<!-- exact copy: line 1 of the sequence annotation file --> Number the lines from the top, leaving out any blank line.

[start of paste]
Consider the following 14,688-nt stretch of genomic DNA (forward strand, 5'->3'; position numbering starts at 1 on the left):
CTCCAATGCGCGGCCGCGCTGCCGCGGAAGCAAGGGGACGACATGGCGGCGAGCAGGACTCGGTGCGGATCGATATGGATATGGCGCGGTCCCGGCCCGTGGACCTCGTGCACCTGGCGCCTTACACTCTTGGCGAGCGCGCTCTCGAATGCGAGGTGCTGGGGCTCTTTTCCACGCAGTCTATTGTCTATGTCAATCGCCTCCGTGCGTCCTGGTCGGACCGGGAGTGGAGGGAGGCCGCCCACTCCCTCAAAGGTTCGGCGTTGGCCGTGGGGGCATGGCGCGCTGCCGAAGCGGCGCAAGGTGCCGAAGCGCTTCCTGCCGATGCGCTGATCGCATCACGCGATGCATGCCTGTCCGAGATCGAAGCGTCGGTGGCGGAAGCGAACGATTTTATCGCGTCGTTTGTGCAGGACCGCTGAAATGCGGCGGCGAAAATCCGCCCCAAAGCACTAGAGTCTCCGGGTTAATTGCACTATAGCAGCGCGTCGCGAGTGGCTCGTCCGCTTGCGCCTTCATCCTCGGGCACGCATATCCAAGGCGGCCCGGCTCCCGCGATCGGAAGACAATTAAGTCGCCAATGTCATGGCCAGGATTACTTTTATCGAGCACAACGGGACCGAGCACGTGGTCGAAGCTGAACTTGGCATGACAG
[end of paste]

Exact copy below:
Consider the following 14,688-nt stretch of genomic DNA (forward strand, 5'->3'; position numbering starts at 1 on the left):